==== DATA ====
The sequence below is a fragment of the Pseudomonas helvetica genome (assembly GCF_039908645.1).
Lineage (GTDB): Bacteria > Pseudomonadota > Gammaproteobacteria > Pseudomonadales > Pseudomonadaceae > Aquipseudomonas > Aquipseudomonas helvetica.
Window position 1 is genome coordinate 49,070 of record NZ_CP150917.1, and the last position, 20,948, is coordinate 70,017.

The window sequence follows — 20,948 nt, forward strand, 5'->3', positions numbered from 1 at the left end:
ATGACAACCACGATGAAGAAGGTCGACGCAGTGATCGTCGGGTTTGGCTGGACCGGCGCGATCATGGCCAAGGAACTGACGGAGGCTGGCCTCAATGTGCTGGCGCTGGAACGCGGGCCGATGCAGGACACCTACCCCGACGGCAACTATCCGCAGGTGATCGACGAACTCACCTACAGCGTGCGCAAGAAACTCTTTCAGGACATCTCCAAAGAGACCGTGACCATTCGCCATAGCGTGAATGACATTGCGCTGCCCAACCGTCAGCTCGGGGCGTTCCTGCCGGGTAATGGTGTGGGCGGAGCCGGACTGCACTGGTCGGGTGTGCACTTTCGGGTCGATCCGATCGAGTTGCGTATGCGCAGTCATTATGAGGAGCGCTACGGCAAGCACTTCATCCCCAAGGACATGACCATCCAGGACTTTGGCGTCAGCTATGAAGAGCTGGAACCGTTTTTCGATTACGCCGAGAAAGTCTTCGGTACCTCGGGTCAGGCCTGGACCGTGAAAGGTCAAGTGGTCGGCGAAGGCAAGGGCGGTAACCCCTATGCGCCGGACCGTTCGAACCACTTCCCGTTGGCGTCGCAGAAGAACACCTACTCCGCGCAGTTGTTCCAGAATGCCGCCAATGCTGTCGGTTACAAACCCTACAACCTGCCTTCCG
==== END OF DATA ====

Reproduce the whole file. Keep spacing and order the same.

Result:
The sequence below is a fragment of the Pseudomonas helvetica genome (assembly GCF_039908645.1).
Lineage (GTDB): Bacteria > Pseudomonadota > Gammaproteobacteria > Pseudomonadales > Pseudomonadaceae > Aquipseudomonas > Aquipseudomonas helvetica.
Window position 1 is genome coordinate 49,070 of record NZ_CP150917.1, and the last position, 20,948, is coordinate 70,017.

The window sequence follows — 20,948 nt, forward strand, 5'->3', positions numbered from 1 at the left end:
ATGACAACCACGATGAAGAAGGTCGACGCAGTGATCGTCGGGTTTGGCTGGACCGGCGCGATCATGGCCAAGGAACTGACGGAGGCTGGCCTCAATGTGCTGGCGCTGGAACGCGGGCCGATGCAGGACACCTACCCCGACGGCAACTATCCGCAGGTGATCGACGAACTCACCTACAGCGTGCGCAAGAAACTCTTTCAGGACATCTCCAAAGAGACCGTGACCATTCGCCATAGCGTGAATGACATTGCGCTGCCCAACCGTCAGCTCGGGGCGTTCCTGCCGGGTAATGGTGTGGGCGGAGCCGGACTGCACTGGTCGGGTGTGCACTTTCGGGTCGATCCGATCGAGTTGCGTATGCGCAGTCATTATGAGGAGCGCTACGGCAAGCACTTCATCCCCAAGGACATGACCATCCAGGACTTTGGCGTCAGCTATGAAGAGCTGGAACCGTTTTTCGATTACGCCGAGAAAGTCTTCGGTACCTCGGGTCAGGCCTGGACCGTGAAAGGTCAAGTGGTCGGCGAAGGCAAGGGCGGTAACCCCTATGCGCCGGACCGTTCGAACCACTTCCCGTTGGCGTCGCAGAAGAACACCTACTCCGCGCAGTTGTTCCAGAATGCCGCCAATGCTGTCGGTTACAAACCCTACAACCTGCCTTCCG